Need to know more about how behavioral finance concepts work in practice? Watch the below video . . . .
I was on an interesting twitter discussion about the best behavioral finance books out there. The usual suspects came up: Kahneman, Housel, Crosby amongst many others (I attached the feed).
But I thought the most interesting lesson in behavioral finance and the effects of psychology on investing occurred when Darren Rovell had to decide whether to cash his ticket (via PointsBet) on a long-shot bet that Northwestern would win the Big 10. His $1550 bet was set to pay off $238K at 200-1 if Northwestern beat Ohio State. If Northwestern lost, Darren received nothing. PointsBet was willing to facilitate a buyer for the ticket at various points during the game and that value would fluctuate depending on how the game was progressing. (Spoiler: it was close for a while which made things extra interesting . . . especially after halftime).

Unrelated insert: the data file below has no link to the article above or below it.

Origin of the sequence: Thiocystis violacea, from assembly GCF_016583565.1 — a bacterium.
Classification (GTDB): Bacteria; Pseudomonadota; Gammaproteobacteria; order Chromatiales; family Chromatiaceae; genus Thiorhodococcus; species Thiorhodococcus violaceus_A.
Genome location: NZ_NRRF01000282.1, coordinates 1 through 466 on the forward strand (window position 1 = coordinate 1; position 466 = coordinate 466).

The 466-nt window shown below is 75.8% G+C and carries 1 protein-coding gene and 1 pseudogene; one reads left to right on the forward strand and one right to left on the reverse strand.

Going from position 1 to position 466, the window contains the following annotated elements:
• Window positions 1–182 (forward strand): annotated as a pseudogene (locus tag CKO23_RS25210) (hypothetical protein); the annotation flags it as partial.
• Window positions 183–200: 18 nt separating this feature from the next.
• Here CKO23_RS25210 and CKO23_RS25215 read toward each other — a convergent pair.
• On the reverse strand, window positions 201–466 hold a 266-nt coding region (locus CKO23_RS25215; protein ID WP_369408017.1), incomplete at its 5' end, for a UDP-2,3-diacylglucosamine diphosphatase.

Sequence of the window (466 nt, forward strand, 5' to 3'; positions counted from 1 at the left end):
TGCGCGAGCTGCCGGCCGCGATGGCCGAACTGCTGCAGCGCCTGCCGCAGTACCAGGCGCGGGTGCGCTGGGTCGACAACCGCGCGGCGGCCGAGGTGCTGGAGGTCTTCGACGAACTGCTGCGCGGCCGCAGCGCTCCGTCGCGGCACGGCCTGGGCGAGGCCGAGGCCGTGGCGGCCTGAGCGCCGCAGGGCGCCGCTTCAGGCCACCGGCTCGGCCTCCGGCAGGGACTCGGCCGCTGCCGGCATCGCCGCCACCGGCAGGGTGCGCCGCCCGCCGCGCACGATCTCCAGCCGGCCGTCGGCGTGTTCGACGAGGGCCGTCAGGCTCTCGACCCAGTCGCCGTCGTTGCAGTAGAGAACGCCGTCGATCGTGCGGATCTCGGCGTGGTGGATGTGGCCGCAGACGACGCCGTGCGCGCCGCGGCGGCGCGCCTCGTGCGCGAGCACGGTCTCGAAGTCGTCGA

The parallels to regular stock investing, personal finance, GameStop, Venture Capital and all sorts of concepts are congealed in this three hour segment. The comments on the side of the Periscope simulcast are also fascinating as you can see what the “wisdom of crowds” looks like . . .
A special shoutout to Teddy Greenstein of PointsBet for explaining at varius points in the video for explaining who would buy Darren’s ticket and how the market for Darren’s ticket forms. It shows that for one person’s “behavioral finance” problem, can be someone else’s investment opportunity AND that not all investment profiles are the same.
What the three hours here shows:
-The structure of the bet
-Darren’s mindset throughout the whole process including the sunk costs of getting from his original bet to this point.
-And his decision that comes to a head around 2:05.
Forget the reading! Check this out!